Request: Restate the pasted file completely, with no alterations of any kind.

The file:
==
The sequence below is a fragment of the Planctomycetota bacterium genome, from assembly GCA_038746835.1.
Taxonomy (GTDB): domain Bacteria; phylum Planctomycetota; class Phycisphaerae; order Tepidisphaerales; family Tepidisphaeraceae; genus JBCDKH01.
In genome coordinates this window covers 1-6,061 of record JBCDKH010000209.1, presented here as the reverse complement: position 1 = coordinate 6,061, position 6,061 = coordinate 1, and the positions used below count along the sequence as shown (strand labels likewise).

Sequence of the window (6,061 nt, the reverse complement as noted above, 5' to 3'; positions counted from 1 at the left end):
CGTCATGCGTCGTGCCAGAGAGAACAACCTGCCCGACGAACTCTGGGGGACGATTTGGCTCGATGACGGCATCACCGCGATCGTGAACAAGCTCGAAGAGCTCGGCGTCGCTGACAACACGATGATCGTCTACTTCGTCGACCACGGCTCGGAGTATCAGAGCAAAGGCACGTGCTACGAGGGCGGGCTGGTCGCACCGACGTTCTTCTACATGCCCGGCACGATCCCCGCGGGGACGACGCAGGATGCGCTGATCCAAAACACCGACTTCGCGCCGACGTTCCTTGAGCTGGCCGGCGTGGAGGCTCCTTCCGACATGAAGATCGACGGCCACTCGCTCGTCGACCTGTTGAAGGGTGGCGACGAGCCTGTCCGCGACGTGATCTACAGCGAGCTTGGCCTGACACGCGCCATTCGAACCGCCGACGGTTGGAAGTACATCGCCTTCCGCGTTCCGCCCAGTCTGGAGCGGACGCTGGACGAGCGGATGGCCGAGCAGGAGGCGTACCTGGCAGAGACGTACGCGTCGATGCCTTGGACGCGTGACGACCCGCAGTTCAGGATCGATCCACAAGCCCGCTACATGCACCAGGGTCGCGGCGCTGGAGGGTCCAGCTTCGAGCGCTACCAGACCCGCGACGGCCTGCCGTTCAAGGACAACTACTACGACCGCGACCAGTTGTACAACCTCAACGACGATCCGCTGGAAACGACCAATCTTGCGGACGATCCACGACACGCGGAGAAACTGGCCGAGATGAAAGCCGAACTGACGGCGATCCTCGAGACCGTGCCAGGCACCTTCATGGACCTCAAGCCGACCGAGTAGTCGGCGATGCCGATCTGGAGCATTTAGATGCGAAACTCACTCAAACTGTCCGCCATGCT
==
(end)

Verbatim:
The sequence below is a fragment of the Planctomycetota bacterium genome, from assembly GCA_038746835.1.
Taxonomy (GTDB): domain Bacteria; phylum Planctomycetota; class Phycisphaerae; order Tepidisphaerales; family Tepidisphaeraceae; genus JBCDKH01.
In genome coordinates this window covers 1-6,061 of record JBCDKH010000209.1, presented here as the reverse complement: position 1 = coordinate 6,061, position 6,061 = coordinate 1, and the positions used below count along the sequence as shown (strand labels likewise).

Sequence of the window (6,061 nt, the reverse complement as noted above, 5' to 3'; positions counted from 1 at the left end):
CGTCATGCGTCGTGCCAGAGAGAACAACCTGCCCGACGAACTCTGGGGGACGATTTGGCTCGATGACGGCATCACCGCGATCGTGAACAAGCTCGAAGAGCTCGGCGTCGCTGACAACACGATGATCGTCTACTTCGTCGACCACGGCTCGGAGTATCAGAGCAAAGGCACGTGCTACGAGGGCGGGCTGGTCGCACCGACGTTCTTCTACATGCCCGGCACGATCCCCGCGGGGACGACGCAGGATGCGCTGATCCAAAACACCGACTTCGCGCCGACGTTCCTTGAGCTGGCCGGCGTGGAGGCTCCTTCCGACATGAAGATCGACGGCCACTCGCTCGTCGACCTGTTGAAGGGTGGCGACGAGCCTGTCCGCGACGTGATCTACAGCGAGCTTGGCCTGACACGCGCCATTCGAACCGCCGACGGTTGGAAGTACATCGCCTTCCGCGTTCCGCCCAGTCTGGAGCGGACGCTGGACGAGCGGATGGCCGAGCAGGAGGCGTACCTGGCAGAGACGTACGCGTCGATGCCTTGGACGCGTGACGACCCGCAGTTCAGGATCGATCCACAAGCCCGCTACATGCACCAGGGTCGCGGCGCTGGAGGGTCCAGCTTCGAGCGCTACCAGACCCGCGACGGCCTGCCGTTCAAGGACAACTACTACGACCGCGACCAGTTGTACAACCTCAACGACGATCCGCTGGAAACGACCAATCTTGCGGACGATCCACGACACGCGGAGAAACTGGCCGAGATGAAAGCCGAACTGACGGCGATCCTCGAGACCGTGCCAGGCACCTTCATGGACCTCAAGCCGACCGAGTAGTCGGCGATGCCGATCTGGAGCATTTAGATGCGAAACTCACTCAAACTGTCCGCCATGCT